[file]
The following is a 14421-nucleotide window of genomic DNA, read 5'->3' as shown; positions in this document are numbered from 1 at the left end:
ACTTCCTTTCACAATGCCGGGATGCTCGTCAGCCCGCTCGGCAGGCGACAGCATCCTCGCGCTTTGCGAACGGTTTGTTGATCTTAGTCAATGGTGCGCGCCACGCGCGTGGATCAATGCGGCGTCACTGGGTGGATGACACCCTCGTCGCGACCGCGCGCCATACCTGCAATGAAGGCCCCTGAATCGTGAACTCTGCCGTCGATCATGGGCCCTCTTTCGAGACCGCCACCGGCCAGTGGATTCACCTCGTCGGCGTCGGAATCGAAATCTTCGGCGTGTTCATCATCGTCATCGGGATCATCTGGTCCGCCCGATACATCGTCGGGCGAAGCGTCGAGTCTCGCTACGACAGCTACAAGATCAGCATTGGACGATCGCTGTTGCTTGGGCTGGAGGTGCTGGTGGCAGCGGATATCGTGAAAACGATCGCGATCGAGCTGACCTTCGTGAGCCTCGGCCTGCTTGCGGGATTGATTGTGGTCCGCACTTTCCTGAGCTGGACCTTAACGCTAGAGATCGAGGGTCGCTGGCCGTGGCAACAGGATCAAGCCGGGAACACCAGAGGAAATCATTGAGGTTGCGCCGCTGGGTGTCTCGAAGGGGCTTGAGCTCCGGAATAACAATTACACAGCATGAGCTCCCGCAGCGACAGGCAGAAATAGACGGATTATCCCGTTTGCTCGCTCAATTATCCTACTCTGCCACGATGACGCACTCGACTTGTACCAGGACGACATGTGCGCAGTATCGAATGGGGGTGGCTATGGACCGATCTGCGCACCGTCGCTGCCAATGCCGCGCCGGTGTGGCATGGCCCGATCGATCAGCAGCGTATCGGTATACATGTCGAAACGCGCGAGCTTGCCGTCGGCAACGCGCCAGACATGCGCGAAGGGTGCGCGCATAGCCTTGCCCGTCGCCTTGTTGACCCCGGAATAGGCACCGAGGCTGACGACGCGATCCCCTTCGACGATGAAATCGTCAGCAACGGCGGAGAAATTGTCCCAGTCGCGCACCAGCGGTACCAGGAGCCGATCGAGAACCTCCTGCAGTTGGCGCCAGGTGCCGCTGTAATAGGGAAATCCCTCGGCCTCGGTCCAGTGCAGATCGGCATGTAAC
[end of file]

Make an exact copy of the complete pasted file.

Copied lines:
The following is a 14421-nucleotide window of genomic DNA, read 5'->3' as shown; positions in this document are numbered from 1 at the left end:
ACTTCCTTTCACAATGCCGGGATGCTCGTCAGCCCGCTCGGCAGGCGACAGCATCCTCGCGCTTTGCGAACGGTTTGTTGATCTTAGTCAATGGTGCGCGCCACGCGCGTGGATCAATGCGGCGTCACTGGGTGGATGACACCCTCGTCGCGACCGCGCGCCATACCTGCAATGAAGGCCCCTGAATCGTGAACTCTGCCGTCGATCATGGGCCCTCTTTCGAGACCGCCACCGGCCAGTGGATTCACCTCGTCGGCGTCGGAATCGAAATCTTCGGCGTGTTCATCATCGTCATCGGGATCATCTGGTCCGCCCGATACATCGTCGGGCGAAGCGTCGAGTCTCGCTACGACAGCTACAAGATCAGCATTGGACGATCGCTGTTGCTTGGGCTGGAGGTGCTGGTGGCAGCGGATATCGTGAAAACGATCGCGATCGAGCTGACCTTCGTGAGCCTCGGCCTGCTTGCGGGATTGATTGTGGTCCGCACTTTCCTGAGCTGGACCTTAACGCTAGAGATCGAGGGTCGCTGGCCGTGGCAACAGGATCAAGCCGGGAACACCAGAGGAAATCATTGAGGTTGCGCCGCTGGGTGTCTCGAAGGGGCTTGAGCTCCGGAATAACAATTACACAGCATGAGCTCCCGCAGCGACAGGCAGAAATAGACGGATTATCCCGTTTGCTCGCTCAATTATCCTACTCTGCCACGATGACGCACTCGACTTGTACCAGGACGACATGTGCGCAGTATCGAATGGGGGTGGCTATGGACCGATCTGCGCACCGTCGCTGCCAATGCCGCGCCGGTGTGGCATGGCCCGATCGATCAGCAGCGTATCGGTATACATGTCGAAACGCGCGAGCTTGCCGTCGGCAACGCGCCAGACATGCGCGAAGGGTGCGCGCATAGCCTTGCCCGTCGCCTTGTTGACCCCGGAATAGGCACCGAGGCTGACGACGCGATCCCCTTCGACGATGAAATCGTCAGCAACGGCGGAGAAATTGTCCCAGTCGCGCACCAGCGGTACCAGGAGCCGATCGAGAACCTCCTGCAGTTGGCGCCAGGTGCCGCTGTAATAGGGAAATCCCTCGGCCTCGGTCCAGTGCAGATCGGCATGTAAC